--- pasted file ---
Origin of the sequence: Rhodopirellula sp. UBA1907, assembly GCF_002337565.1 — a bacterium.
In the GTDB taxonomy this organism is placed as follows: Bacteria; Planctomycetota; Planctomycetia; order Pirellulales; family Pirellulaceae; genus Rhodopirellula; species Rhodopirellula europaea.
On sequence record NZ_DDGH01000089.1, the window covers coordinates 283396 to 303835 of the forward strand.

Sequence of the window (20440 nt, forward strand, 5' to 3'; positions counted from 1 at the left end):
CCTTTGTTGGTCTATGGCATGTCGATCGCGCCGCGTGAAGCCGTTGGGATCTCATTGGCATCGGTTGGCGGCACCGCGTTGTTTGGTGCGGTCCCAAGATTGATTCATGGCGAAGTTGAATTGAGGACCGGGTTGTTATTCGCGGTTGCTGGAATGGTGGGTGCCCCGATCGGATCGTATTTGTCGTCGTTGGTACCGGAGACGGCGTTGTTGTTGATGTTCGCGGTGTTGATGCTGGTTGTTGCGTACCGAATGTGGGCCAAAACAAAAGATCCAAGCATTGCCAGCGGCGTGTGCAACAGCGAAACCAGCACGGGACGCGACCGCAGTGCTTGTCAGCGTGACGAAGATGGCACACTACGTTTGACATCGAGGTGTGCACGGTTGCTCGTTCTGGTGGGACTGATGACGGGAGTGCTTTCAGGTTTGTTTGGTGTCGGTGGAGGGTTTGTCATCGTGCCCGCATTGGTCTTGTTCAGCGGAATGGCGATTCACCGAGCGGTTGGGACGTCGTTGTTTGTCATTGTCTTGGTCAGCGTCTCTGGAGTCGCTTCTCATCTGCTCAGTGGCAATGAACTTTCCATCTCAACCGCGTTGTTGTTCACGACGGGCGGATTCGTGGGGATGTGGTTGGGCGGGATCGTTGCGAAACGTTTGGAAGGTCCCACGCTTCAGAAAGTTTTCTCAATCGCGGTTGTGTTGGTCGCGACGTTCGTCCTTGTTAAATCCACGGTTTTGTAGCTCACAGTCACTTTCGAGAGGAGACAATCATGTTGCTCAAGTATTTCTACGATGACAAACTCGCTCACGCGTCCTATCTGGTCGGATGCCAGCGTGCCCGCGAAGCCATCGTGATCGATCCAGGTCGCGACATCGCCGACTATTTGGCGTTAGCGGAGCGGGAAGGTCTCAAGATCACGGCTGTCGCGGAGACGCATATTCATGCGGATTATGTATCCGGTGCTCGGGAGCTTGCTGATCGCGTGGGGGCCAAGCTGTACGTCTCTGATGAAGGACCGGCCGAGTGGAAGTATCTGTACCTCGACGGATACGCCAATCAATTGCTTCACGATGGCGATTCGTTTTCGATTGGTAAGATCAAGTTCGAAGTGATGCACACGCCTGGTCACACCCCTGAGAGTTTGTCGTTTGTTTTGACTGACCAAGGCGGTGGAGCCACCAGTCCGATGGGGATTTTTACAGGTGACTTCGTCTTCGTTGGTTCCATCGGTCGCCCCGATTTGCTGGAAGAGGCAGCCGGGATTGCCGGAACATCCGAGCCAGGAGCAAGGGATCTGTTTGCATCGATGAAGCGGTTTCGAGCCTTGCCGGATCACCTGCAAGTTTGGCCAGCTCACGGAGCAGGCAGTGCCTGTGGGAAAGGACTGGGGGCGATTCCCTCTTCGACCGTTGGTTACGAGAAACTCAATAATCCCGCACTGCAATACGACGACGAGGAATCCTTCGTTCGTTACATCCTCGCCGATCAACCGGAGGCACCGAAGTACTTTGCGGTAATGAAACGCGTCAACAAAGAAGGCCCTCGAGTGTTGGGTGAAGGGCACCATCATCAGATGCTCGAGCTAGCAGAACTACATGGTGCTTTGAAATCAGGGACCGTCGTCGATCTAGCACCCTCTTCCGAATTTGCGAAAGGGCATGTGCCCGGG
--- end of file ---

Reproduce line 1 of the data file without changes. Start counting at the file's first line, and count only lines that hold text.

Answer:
Origin of the sequence: Rhodopirellula sp. UBA1907, assembly GCF_002337565.1 — a bacterium.